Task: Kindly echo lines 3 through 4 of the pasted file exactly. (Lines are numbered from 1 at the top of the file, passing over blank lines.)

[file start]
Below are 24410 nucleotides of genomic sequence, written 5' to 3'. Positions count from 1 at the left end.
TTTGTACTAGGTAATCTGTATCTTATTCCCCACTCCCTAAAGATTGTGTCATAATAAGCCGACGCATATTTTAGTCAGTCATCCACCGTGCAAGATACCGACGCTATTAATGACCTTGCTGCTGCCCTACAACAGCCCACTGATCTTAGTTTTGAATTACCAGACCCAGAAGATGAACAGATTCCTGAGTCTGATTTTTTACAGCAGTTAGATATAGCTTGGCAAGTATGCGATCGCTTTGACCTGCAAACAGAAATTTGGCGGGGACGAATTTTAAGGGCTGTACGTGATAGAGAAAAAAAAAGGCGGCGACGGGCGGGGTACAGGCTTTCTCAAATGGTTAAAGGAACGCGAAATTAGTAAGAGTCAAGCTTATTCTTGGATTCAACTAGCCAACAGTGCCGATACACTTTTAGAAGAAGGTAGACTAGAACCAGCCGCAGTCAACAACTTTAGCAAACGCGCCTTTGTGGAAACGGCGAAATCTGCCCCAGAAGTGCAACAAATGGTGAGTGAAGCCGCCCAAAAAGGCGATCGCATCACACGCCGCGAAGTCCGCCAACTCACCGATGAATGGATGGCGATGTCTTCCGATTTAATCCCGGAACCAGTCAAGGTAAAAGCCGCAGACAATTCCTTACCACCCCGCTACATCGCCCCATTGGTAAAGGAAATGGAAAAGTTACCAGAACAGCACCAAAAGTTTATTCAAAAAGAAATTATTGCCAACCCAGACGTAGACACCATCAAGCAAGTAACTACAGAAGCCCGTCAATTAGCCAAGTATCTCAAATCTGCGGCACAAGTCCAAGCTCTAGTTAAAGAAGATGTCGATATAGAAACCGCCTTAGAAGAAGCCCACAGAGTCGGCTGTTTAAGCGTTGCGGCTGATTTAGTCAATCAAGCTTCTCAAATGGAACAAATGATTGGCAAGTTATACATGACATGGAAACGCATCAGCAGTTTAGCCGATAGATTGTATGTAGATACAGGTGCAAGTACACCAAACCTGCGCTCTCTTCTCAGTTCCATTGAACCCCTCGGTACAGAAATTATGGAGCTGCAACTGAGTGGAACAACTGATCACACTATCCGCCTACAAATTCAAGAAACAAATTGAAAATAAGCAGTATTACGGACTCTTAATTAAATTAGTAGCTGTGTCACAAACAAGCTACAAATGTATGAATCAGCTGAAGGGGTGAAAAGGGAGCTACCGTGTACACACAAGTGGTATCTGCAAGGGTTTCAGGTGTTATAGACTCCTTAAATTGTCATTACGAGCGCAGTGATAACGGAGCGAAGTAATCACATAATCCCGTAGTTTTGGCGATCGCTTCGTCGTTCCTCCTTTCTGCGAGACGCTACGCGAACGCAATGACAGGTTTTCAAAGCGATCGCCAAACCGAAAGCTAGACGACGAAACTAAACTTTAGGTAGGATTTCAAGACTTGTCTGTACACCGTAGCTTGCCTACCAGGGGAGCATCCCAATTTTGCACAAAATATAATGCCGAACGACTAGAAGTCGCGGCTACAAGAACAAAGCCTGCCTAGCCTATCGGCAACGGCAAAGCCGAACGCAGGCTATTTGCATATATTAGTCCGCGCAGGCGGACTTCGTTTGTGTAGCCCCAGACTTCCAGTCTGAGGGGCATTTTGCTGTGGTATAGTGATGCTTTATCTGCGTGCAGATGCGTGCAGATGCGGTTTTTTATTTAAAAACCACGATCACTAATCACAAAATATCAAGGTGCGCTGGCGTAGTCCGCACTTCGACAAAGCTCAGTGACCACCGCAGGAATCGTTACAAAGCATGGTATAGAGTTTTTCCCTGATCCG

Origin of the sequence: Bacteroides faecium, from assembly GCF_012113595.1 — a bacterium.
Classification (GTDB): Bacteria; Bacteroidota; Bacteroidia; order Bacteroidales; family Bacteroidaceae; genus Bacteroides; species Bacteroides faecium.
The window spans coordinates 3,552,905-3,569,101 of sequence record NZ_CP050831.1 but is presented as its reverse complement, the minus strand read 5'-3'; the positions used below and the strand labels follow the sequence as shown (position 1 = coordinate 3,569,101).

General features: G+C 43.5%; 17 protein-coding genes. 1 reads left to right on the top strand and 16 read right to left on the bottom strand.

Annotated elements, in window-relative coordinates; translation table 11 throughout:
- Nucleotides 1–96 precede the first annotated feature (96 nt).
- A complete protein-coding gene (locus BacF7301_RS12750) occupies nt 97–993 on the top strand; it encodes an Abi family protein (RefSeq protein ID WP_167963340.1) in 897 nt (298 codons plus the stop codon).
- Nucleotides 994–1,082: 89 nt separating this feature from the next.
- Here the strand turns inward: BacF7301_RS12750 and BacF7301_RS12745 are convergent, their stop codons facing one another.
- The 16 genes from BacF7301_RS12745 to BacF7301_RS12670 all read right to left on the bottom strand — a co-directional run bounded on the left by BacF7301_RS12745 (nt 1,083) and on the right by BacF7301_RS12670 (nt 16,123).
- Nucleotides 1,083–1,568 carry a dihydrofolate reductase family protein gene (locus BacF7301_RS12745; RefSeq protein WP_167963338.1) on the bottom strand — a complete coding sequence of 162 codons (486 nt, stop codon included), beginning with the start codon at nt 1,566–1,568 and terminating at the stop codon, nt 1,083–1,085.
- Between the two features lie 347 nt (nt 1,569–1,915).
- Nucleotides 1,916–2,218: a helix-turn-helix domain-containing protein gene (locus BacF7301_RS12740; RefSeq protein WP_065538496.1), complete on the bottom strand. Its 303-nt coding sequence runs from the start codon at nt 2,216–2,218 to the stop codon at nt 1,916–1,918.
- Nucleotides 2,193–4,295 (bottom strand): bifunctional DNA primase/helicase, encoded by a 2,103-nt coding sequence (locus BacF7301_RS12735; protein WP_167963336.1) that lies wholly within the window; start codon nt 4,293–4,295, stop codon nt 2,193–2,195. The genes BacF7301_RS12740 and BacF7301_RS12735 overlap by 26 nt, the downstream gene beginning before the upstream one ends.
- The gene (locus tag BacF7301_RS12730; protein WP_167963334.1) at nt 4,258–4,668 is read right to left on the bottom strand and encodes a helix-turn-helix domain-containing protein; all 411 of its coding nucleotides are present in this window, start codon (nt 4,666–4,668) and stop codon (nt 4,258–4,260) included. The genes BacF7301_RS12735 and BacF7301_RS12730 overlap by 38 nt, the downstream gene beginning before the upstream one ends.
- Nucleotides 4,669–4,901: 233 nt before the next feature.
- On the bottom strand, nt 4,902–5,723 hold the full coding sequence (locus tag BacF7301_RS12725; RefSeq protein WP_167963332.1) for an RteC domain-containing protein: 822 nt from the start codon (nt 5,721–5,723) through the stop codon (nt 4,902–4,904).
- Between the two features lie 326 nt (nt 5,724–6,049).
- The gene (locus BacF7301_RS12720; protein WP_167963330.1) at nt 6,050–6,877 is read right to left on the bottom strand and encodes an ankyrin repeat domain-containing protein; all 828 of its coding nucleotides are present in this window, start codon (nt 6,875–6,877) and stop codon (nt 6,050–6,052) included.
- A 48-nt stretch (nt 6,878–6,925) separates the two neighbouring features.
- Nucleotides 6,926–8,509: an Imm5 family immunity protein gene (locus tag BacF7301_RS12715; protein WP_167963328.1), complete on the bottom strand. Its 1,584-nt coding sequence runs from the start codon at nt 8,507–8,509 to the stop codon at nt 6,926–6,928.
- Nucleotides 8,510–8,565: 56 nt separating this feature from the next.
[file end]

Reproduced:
Origin of the sequence: Bacteroides faecium, from assembly GCF_012113595.1 — a bacterium.
Classification (GTDB): Bacteria; Bacteroidota; Bacteroidia; order Bacteroidales; family Bacteroidaceae; genus Bacteroides; species Bacteroides faecium.